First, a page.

Common Sports Injuries in Female Athletes

Common Sports Injuries in Female Athletes

Injuries between male and female athletes vary for multiple reasons. Male athletes tend to play more contact sports and get concussions and severe collision injuries. However, women are more likely to suffer a higher cumulative total of injuries over their career.  

At Progressive Spine & Sports Medicine in Ramsey, New Jersey, our expert physicians provide specialized sports medicine care to both men and women. 

Understanding the female triad

One of the biggest risk factors for female athletes isn’t faced on the field, but off it. The female triad includes rapid bone loss, menstruation issues or cessation, and eating disorders, typically brought on by pressure from parents and coaches to keep body fat to an absolute minimum. 

We watch closely for signs of these issues and can refer you to counseling if needed to prevent you from becoming ill because of outside pressures to conform or perform. Your health comes first!

The four most common sports injuries for women

Female athletes are extremely vulnerable to certain types of repetitive use injuries. These injuries can happen when the same motions are completed over and over, causing cumulative strain on a joint or bone. Other types of injuries can be the result of one’s build and type of sport played.

1. Stress fractures

Female athletes can have small calves and a muscular upper body, meaning extra weight on the legs during strenuous activity. Tiny fractures in the leg bones caused by stress can widen suddenly or spiral around the bone, fissuring it and causing complete collapse. These bone stress injuries are much more common in female athletes than in male athletes. Our team will recommend ways to prevent bone loss and reduce the likelihood of this kind of injury.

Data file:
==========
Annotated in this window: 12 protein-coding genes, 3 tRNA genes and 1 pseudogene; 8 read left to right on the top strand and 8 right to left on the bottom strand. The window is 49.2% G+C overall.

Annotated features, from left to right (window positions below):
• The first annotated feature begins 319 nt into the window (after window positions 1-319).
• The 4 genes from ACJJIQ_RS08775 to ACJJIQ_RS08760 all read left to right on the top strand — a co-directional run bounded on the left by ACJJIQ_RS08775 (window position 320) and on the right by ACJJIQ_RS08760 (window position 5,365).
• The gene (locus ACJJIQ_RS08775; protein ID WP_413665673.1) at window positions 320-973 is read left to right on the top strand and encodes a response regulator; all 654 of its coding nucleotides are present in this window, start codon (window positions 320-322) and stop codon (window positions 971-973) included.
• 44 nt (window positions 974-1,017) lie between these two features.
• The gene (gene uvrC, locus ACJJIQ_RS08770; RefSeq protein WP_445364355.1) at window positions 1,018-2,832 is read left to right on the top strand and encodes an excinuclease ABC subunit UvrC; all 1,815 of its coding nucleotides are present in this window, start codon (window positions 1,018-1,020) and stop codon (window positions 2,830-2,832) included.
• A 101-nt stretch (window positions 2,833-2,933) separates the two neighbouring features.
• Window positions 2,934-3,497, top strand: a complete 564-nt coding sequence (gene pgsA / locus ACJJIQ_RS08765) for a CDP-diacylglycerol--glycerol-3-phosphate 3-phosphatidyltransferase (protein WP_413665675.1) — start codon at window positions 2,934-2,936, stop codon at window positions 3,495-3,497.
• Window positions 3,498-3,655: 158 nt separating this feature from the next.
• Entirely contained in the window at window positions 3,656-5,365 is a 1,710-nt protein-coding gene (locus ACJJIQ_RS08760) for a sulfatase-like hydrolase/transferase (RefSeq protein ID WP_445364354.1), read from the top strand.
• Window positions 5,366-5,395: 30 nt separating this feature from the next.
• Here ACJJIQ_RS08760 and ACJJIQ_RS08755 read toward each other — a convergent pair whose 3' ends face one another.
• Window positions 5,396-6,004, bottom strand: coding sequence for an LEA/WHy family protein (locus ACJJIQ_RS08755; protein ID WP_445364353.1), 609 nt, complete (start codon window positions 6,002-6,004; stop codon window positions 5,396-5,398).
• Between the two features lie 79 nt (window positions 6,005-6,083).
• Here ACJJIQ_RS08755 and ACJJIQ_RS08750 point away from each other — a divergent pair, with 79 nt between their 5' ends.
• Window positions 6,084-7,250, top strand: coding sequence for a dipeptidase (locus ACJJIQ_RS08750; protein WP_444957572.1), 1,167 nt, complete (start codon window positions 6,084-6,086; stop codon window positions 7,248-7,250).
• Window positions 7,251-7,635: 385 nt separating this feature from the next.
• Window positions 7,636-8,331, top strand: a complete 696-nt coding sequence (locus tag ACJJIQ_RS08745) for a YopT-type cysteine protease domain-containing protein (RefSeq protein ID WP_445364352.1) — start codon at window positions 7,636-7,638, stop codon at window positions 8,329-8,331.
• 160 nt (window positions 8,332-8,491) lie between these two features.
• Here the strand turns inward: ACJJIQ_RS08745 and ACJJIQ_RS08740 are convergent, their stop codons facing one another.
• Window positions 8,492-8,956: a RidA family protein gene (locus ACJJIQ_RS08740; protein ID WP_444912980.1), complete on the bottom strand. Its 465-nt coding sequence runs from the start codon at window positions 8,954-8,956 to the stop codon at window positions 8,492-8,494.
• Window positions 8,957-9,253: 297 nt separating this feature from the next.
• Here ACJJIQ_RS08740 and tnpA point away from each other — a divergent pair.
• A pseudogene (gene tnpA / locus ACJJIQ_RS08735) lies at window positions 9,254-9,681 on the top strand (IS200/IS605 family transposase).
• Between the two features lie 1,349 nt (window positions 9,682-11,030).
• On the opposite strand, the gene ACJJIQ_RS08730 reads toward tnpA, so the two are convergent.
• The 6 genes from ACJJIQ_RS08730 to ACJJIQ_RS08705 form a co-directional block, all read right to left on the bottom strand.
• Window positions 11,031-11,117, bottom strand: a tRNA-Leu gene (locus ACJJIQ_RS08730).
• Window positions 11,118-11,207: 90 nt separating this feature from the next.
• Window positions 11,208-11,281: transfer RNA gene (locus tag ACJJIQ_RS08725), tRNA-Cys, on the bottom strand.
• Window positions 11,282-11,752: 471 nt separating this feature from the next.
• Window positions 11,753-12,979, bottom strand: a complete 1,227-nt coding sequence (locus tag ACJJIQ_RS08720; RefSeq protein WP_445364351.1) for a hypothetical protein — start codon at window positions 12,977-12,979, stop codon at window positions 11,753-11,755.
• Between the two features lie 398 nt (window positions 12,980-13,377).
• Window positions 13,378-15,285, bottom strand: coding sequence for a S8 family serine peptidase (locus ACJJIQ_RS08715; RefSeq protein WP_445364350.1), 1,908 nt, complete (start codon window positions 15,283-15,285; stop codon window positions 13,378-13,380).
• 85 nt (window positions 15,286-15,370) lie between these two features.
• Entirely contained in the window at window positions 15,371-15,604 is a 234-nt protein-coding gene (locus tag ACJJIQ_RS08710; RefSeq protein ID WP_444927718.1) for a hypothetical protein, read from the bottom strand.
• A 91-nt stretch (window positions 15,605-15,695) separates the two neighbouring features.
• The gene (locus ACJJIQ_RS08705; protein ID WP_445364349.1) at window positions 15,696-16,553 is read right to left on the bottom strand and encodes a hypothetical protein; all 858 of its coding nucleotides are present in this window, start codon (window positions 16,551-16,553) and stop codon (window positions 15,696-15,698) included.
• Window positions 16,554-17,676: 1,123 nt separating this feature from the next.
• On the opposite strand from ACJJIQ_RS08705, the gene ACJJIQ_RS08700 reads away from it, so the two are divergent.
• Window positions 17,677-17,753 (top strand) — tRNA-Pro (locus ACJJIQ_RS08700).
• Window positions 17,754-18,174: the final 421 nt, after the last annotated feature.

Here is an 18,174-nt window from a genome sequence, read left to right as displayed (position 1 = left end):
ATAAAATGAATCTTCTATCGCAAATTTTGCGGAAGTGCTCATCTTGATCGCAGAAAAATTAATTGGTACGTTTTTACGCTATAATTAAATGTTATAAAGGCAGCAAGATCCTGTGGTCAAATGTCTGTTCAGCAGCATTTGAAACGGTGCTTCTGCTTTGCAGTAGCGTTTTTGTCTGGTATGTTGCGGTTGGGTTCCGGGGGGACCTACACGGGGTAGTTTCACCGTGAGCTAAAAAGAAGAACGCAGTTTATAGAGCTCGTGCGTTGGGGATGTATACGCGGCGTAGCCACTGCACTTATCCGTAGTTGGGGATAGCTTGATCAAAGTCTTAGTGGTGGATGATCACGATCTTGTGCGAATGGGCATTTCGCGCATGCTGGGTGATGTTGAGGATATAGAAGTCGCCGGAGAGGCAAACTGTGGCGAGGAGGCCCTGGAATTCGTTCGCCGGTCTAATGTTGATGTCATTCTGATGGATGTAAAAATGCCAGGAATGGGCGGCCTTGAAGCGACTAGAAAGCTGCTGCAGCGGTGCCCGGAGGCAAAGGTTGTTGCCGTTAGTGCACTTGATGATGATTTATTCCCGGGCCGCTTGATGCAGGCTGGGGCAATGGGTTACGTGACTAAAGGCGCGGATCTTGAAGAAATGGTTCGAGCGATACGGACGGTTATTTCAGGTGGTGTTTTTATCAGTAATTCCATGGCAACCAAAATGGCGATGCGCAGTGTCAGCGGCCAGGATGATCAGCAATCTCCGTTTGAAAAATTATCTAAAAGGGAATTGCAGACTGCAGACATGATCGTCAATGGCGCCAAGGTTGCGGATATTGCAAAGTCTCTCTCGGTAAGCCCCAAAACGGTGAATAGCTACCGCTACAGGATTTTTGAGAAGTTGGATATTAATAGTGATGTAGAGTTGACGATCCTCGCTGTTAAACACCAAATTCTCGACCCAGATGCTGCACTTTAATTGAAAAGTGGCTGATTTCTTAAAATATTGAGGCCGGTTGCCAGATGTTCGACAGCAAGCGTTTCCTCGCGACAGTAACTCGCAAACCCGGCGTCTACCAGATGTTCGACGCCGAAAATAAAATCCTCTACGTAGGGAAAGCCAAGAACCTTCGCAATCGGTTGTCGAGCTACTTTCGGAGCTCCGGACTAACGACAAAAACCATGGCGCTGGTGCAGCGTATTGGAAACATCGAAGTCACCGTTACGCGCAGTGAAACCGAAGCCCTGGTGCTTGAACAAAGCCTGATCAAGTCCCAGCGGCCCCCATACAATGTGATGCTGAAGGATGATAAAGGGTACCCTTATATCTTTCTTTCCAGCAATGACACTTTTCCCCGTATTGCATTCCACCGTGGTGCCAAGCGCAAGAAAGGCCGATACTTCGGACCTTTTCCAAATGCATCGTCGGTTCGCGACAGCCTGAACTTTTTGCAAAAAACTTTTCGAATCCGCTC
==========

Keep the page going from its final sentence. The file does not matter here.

2. Shoulder instability

Shoulder dislocations often cause permanent soft tissue damage, leaving the joint vulnerable to repeated dislocations or “subluxations.” Over time, this can cause shoulder instability and chronic shoulder pain. We’ll examine your shoulder, determine if surgery is necessary, or recommend splinting, bracing, physical therapy, and other more conservative treatments to help your shoulder joint heal. 

3. Ankle sprains

Female athletes have more lower extremity injuries than male athletes, starting in their teens, when severe ankle sprains can knock a young athlete out for weeks or months. A rigorous exercise program to strengthen the muscles, ligaments, and tendons plus diligent foot and ankle care and correct footwear can help prevent ankle injuries. 

4. ACL tears

Women’s knee joints have a wider range of motion than men’s. This makes your knee more flexible, but also more prone to injury. Male athletes may constantly be in the news for a “torn ACL” (anterior cruciate ligament), but the reality is that women’s risk for an ACL tear is three to nine times higher. Most ACL tears require knee surgery to fully repair. 

You can learn more about playing women’s sports by talking to the team at Progressive Spine and Sports Medicine. Get in touch by calling 201-273-9702 or requesting an appointment online

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